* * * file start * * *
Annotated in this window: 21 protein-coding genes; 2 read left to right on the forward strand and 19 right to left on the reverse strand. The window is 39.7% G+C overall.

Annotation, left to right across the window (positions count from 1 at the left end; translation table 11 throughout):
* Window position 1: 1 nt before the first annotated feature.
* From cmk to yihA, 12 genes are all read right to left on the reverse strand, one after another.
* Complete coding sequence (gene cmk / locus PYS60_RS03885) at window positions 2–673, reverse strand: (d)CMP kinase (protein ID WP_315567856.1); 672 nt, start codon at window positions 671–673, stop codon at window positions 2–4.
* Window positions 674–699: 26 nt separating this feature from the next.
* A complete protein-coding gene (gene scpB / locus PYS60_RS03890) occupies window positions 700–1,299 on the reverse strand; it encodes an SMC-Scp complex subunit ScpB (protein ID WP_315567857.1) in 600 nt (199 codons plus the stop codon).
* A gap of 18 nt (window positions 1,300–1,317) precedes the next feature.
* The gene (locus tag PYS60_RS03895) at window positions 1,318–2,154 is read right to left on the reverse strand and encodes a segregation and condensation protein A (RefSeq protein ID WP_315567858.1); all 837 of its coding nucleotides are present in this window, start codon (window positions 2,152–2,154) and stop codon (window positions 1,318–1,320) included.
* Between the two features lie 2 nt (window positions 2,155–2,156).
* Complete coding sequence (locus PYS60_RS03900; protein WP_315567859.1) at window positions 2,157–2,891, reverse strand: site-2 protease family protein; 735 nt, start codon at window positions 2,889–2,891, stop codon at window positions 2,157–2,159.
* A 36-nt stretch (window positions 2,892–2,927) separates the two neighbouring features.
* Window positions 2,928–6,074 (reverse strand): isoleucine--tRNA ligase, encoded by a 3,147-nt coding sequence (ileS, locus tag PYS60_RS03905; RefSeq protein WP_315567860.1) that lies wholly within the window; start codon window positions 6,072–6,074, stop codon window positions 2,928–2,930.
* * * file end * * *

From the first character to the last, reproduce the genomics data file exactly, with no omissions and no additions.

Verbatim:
Annotated in this window: 21 protein-coding genes; 2 read left to right on the forward strand and 19 right to left on the reverse strand. The window is 39.7% G+C overall.

Annotation, left to right across the window (positions count from 1 at the left end; translation table 11 throughout):
* Window position 1: 1 nt before the first annotated feature.
* From cmk to yihA, 12 genes are all read right to left on the reverse strand, one after another.
* Complete coding sequence (gene cmk / locus PYS60_RS03885) at window positions 2–673, reverse strand: (d)CMP kinase (protein ID WP_315567856.1); 672 nt, start codon at window positions 671–673, stop codon at window positions 2–4.
* Window positions 674–699: 26 nt separating this feature from the next.
* A complete protein-coding gene (gene scpB / locus PYS60_RS03890) occupies window positions 700–1,299 on the reverse strand; it encodes an SMC-Scp complex subunit ScpB (protein ID WP_315567857.1) in 600 nt (199 codons plus the stop codon).
* A gap of 18 nt (window positions 1,300–1,317) precedes the next feature.
* The gene (locus tag PYS60_RS03895) at window positions 1,318–2,154 is read right to left on the reverse strand and encodes a segregation and condensation protein A (RefSeq protein ID WP_315567858.1); all 837 of its coding nucleotides are present in this window, start codon (window positions 2,152–2,154) and stop codon (window positions 1,318–1,320) included.
* Between the two features lie 2 nt (window positions 2,155–2,156).
* Complete coding sequence (locus PYS60_RS03900; protein WP_315567859.1) at window positions 2,157–2,891, reverse strand: site-2 protease family protein; 735 nt, start codon at window positions 2,889–2,891, stop codon at window positions 2,157–2,159.
* A 36-nt stretch (window positions 2,892–2,927) separates the two neighbouring features.
* Window positions 2,928–6,074 (reverse strand): isoleucine--tRNA ligase, encoded by a 3,147-nt coding sequence (ileS, locus tag PYS60_RS03905; RefSeq protein WP_315567860.1) that lies wholly within the window; start codon window positions 6,072–6,074, stop codon window positions 2,928–2,930.